Miami-Dade County

Historic Virginia Key Beach Park looks to city to OK funds for museum

Depiction of the proposed Virginia Key Beach Park museum. Miami commissioners will vote on June 13 over a resolution to release about $20.5 million to start construction on the museum.
Depiction of the proposed Virginia Key Beach Park museum. Miami commissioners will vote on June 13 over a resolution to release about $20.5 million to start construction on the museum. Virginia Key Beach Park

In 2001, Miami-Dade’s Board of County Commissioners approved a resolution that allocated up to $5 million from the County Convention Development Tax to fund improvements for Virginia Key Beach Park and the building of a museum. The museum would detail the history behind Virginia Key Beach Park, once one of the only beaches in Miami that would permit people of color.

In 2004, when residents of Miami-Dade County voted to approve the $2.9 billion Building Better Communities Bond Program, it was another major win for Virginia Key Beach Park. Through the bond — which was created to fund over 300 community projects — $15.5 million was approved for the building of a museum.

However, despite the bond approval and county resolution being over a decade ago, Virginia Key Beach Park has yet to see any of these funds or start construction on a museum — but an upcoming vote from the city of Miami could finally change that.

The 82-acre Virginia Key Beach Park was established in the aftermath of a May 1945 “wade-in” at Haulover Beach, where black men and women made a statement by entering waters that were at the time reserved for whites only. The park opened in August 1945 as a “colored only” beach and was only accessible by boat or ferry until the building of the Rickenbacker Causeway in 1947.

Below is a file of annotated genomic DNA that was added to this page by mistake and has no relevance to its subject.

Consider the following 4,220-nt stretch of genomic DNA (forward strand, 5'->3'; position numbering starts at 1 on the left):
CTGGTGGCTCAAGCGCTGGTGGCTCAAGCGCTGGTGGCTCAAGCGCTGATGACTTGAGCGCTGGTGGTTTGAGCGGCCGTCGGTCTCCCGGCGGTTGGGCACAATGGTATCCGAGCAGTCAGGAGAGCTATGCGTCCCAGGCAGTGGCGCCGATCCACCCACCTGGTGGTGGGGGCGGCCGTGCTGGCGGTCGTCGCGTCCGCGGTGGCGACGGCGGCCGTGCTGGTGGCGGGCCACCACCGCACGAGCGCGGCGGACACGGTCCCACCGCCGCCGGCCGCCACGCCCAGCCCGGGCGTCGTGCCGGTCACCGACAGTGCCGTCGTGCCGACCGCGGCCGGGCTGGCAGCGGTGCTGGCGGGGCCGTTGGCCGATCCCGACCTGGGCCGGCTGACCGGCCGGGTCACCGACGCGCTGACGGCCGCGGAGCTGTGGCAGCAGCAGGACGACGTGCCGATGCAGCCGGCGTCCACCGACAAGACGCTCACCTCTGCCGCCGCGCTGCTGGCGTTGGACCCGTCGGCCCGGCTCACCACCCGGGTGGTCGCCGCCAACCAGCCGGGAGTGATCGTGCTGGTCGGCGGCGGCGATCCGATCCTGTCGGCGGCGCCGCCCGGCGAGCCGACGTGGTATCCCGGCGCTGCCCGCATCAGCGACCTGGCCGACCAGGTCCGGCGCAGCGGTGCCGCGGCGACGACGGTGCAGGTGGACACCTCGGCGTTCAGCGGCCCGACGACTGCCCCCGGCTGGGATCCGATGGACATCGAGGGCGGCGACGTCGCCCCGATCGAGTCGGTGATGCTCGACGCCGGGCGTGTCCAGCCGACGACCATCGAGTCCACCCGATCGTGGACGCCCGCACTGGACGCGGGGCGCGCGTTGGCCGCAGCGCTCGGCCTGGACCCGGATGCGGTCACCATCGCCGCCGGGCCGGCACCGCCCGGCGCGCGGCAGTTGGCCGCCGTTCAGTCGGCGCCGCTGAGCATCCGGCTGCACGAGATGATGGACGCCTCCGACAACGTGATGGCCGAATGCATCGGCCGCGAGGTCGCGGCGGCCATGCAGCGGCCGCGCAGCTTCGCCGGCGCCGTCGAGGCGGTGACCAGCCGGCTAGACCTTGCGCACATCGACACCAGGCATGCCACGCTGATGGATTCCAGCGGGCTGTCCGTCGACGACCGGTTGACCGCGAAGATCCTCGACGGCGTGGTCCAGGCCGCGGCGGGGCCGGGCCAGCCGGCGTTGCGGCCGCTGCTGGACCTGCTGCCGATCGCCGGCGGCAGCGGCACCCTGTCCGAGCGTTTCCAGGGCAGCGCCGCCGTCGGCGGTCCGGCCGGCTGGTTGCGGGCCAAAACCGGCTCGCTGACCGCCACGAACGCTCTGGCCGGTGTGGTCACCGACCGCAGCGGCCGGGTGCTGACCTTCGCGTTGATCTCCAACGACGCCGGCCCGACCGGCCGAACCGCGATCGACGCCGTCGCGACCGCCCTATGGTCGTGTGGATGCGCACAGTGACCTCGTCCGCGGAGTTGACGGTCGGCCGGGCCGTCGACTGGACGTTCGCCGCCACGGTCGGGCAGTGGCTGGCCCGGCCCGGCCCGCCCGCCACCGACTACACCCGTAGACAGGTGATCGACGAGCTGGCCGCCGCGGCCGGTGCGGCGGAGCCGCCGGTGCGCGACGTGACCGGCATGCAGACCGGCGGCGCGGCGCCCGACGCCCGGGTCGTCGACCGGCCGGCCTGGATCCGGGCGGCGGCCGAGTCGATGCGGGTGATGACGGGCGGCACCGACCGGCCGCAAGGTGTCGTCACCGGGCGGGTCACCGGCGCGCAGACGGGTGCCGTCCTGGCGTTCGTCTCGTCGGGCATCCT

Virginia Key Beach Park holds an immense history for black Miamians who saw the park — and continue to see it today — as a source of fun and refuge.

virginia beach
Crandon Park was for whites only. In the mid-1940s, a “colored-only” beach was established on Virginia Key. Arcadia Publishing

“That was the only recreation we had outside of playing at your house or church,” said Maud Newbold, a native Miamian and board member of the Virginia Key Beach Park Trust. Newbold said she remembers going to the beach for her school’s senior outing when she was a student at Booker T. Washington High School in the late 1950s.

Enid Pinkney, a founding board member of the park’s trust, said a museum would inform those who know little local civil rights history.

“There’s a big void in the community about local history,” Pinkney said. “I think it would help to educate the community about what took place here and the struggle that we had. It’s like the struggle continues because the money that was allocated for the museum was allocated a long time ago and nothing happened.”

In 1982, the city of Miami closed the park due to high maintenance cost. During its closure the city established the Virginia Key Park Civil Rights Task Force and later the Virginia Key Beach Park Trust, the present board that oversees park operations. In 2002, the park was placed on the National Register of Historic Places, and after years of restoration reopened in 2008.

It’s become a renewed staple for residents, visitors, camps and major events, due to its recreational facilities, sprawling fields and tranquil blue water and white sand. But even after the park’s resurgence, the promise of a museum has yet to be fulfilled.

After the county’s official kick-off for the Building Better Community Bond Program in June 2005 — with the kick-off event being hosted at Virginia Key Beach Park — everything seemed to fall into place when it came to planning the park’s museum, said Guy Forchion, executive director of the Virginia Key Beach Park Trust.

“This project was seen as one that was closest to shovel-ready at that time,” Forchion said. “We moved right along just fine. We had our distribution dates laid out, hired a museum designer, and as we went through that process the economy blew up.”

In the midst of getting things in place to start the construction of the museum, the Great Recession hit. Forchion said the city’s contribution to Virginia Key Beach Park gradually stopped, pushing the trust to find new revenue streams, and halting the momentum on the park’s museum.